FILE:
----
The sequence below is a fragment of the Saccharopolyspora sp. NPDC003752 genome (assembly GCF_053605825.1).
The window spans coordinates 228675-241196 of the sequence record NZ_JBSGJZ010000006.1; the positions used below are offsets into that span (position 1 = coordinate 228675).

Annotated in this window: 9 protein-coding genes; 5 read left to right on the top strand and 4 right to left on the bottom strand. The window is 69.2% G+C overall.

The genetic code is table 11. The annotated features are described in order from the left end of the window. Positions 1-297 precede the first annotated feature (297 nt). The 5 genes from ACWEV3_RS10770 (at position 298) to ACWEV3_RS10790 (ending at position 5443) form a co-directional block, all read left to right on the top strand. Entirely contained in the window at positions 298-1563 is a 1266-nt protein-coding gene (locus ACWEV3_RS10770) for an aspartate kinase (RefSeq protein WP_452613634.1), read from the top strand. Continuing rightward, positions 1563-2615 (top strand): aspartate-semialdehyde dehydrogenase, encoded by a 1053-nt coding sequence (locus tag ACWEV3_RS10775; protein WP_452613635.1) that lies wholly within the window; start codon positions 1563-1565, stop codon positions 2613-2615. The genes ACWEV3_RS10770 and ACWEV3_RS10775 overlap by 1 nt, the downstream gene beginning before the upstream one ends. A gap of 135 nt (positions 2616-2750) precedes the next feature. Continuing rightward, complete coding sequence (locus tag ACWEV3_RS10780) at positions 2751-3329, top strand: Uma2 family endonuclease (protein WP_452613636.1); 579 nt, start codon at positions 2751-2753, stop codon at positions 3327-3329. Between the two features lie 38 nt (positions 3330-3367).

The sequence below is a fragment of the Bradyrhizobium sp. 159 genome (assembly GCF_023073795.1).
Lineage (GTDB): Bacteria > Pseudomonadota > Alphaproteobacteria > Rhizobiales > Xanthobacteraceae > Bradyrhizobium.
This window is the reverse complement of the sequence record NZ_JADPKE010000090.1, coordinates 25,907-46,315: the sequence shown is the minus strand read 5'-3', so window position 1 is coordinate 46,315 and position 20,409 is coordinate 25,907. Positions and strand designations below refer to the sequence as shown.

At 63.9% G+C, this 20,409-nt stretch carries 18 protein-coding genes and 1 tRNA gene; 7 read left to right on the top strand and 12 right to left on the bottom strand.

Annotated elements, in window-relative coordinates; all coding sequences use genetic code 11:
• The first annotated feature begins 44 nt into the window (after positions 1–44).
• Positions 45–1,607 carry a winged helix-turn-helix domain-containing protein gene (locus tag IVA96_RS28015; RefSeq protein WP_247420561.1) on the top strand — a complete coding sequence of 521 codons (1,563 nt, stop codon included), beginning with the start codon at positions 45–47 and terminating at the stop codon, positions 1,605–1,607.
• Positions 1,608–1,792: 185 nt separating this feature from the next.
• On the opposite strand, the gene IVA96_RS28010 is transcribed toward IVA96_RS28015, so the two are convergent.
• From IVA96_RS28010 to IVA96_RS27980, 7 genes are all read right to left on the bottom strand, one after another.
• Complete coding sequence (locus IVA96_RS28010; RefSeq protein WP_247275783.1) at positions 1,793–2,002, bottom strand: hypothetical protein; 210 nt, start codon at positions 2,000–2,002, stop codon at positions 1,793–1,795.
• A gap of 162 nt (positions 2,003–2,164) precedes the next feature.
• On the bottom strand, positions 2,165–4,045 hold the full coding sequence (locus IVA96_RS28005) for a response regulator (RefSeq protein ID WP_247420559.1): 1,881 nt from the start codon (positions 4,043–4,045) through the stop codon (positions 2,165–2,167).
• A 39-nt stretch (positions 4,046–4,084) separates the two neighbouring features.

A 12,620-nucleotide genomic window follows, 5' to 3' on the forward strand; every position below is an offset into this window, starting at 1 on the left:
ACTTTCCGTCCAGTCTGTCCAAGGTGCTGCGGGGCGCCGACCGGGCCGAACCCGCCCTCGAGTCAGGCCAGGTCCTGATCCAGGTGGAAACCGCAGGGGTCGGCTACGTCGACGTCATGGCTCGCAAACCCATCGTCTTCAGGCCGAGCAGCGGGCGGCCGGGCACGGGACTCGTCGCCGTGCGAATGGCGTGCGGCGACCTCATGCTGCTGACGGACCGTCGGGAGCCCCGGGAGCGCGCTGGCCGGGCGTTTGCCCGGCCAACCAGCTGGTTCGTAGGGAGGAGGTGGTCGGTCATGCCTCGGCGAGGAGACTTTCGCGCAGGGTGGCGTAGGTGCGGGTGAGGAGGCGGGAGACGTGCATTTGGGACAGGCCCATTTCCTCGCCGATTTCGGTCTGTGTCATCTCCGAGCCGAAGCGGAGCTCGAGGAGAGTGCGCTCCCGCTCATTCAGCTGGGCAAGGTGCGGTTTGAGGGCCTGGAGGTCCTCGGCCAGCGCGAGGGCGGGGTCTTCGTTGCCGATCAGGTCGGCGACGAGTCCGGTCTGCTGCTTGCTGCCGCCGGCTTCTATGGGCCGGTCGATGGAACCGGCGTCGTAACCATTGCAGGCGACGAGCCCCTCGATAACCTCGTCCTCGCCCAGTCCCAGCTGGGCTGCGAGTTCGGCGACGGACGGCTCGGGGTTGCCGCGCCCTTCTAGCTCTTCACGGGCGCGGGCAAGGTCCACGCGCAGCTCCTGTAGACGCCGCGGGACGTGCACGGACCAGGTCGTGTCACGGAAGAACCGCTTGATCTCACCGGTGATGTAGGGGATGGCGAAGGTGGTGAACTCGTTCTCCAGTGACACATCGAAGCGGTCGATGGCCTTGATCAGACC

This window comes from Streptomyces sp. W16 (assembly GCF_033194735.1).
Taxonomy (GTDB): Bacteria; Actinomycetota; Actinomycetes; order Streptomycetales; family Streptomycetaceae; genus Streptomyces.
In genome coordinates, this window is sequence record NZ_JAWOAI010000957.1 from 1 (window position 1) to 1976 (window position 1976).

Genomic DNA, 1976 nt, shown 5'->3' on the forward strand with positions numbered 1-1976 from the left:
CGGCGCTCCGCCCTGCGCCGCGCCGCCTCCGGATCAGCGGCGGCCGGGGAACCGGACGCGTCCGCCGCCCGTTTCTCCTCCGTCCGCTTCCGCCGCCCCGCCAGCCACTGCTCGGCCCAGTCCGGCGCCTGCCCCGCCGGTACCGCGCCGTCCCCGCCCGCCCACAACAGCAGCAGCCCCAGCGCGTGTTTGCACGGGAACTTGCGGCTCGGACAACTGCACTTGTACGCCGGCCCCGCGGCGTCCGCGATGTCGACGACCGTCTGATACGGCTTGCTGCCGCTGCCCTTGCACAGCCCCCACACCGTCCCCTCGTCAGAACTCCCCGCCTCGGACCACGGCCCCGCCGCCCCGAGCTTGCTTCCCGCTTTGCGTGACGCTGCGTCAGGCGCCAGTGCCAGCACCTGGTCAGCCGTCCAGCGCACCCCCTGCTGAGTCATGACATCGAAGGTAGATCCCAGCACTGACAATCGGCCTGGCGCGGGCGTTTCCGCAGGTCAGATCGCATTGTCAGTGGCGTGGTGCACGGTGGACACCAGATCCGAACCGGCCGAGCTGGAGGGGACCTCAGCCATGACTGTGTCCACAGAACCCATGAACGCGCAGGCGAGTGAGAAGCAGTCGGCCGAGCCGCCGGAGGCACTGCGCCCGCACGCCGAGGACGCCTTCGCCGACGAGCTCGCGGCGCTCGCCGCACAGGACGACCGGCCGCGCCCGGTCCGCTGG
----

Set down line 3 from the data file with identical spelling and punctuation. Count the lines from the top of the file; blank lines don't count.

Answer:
Annotated in this window: 9 protein-coding genes; 5 read left to right on the top strand and 4 right to left on the bottom strand. The window is 69.2% G+C overall.